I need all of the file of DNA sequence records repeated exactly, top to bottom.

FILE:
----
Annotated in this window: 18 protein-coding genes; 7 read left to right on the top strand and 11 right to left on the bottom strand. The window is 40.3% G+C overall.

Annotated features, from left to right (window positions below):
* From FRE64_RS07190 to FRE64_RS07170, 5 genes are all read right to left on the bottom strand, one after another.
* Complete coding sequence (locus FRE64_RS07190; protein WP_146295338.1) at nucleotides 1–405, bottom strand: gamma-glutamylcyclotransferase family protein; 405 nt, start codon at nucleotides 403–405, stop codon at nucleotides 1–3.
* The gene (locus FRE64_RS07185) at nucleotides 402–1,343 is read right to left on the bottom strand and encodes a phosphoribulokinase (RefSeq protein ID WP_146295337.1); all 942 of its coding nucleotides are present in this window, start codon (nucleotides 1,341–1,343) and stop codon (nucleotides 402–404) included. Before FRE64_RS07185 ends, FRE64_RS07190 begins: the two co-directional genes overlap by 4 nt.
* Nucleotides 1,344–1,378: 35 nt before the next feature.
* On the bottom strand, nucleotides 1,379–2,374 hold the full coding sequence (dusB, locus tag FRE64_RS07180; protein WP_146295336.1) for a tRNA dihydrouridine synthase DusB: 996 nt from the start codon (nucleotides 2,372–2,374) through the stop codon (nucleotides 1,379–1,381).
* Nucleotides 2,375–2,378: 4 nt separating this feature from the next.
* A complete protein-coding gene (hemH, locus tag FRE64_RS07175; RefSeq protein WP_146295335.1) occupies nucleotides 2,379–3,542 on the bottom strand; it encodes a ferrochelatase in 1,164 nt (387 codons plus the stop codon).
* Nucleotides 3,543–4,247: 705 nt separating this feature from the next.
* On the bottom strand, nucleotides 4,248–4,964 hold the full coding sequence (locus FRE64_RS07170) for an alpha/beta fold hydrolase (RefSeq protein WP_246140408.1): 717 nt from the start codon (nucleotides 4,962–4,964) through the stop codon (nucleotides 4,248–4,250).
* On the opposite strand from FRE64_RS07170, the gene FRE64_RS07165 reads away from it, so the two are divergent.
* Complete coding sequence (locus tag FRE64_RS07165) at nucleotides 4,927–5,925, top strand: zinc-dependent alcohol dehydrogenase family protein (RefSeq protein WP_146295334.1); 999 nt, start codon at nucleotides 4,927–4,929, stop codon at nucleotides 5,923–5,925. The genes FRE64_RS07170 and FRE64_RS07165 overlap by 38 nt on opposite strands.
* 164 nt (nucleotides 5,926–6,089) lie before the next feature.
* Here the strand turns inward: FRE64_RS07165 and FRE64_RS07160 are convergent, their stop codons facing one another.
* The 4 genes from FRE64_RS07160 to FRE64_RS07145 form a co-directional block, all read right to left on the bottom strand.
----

Annotated in this window: 18 protein-coding genes; 7 read left to right on the top strand and 11 right to left on the bottom strand. The window is 40.3% G+C overall.

Annotated features, from left to right (window positions below):
* From FRE64_RS07190 to FRE64_RS07170, 5 genes are all read right to left on the bottom strand, one after another.
* Complete coding sequence (locus FRE64_RS07190; protein WP_146295338.1) at nucleotides 1–405, bottom strand: gamma-glutamylcyclotransferase family protein; 405 nt, start codon at nucleotides 403–405, stop codon at nucleotides 1–3.
* The gene (locus FRE64_RS07185) at nucleotides 402–1,343 is read right to left on the bottom strand and encodes a phosphoribulokinase (RefSeq protein ID WP_146295337.1); all 942 of its coding nucleotides are present in this window, start codon (nucleotides 1,341–1,343) and stop codon (nucleotides 402–404) included. Before FRE64_RS07185 ends, FRE64_RS07190 begins: the two co-directional genes overlap by 4 nt.
* Nucleotides 1,344–1,378: 35 nt before the next feature.
* On the bottom strand, nucleotides 1,379–2,374 hold the full coding sequence (dusB, locus tag FRE64_RS07180; protein WP_146295336.1) for a tRNA dihydrouridine synthase DusB: 996 nt from the start codon (nucleotides 2,372–2,374) through the stop codon (nucleotides 1,379–1,381).
* Nucleotides 2,375–2,378: 4 nt separating this feature from the next.
* A complete protein-coding gene (hemH, locus tag FRE64_RS07175; RefSeq protein WP_146295335.1) occupies nucleotides 2,379–3,542 on the bottom strand; it encodes a ferrochelatase in 1,164 nt (387 codons plus the stop codon).
* Nucleotides 3,543–4,247: 705 nt separating this feature from the next.
* On the bottom strand, nucleotides 4,248–4,964 hold the full coding sequence (locus FRE64_RS07170) for an alpha/beta fold hydrolase (RefSeq protein WP_246140408.1): 717 nt from the start codon (nucleotides 4,962–4,964) through the stop codon (nucleotides 4,248–4,250).
* On the opposite strand from FRE64_RS07170, the gene FRE64_RS07165 reads away from it, so the two are divergent.
* Complete coding sequence (locus tag FRE64_RS07165) at nucleotides 4,927–5,925, top strand: zinc-dependent alcohol dehydrogenase family protein (RefSeq protein WP_146295334.1); 999 nt, start codon at nucleotides 4,927–4,929, stop codon at nucleotides 5,923–5,925. The genes FRE64_RS07170 and FRE64_RS07165 overlap by 38 nt on opposite strands.
* 164 nt (nucleotides 5,926–6,089) lie before the next feature.
* Here the strand turns inward: FRE64_RS07165 and FRE64_RS07160 are convergent, their stop codons facing one another.
* The 4 genes from FRE64_RS07160 to FRE64_RS07145 form a co-directional block, all read right to left on the bottom strand.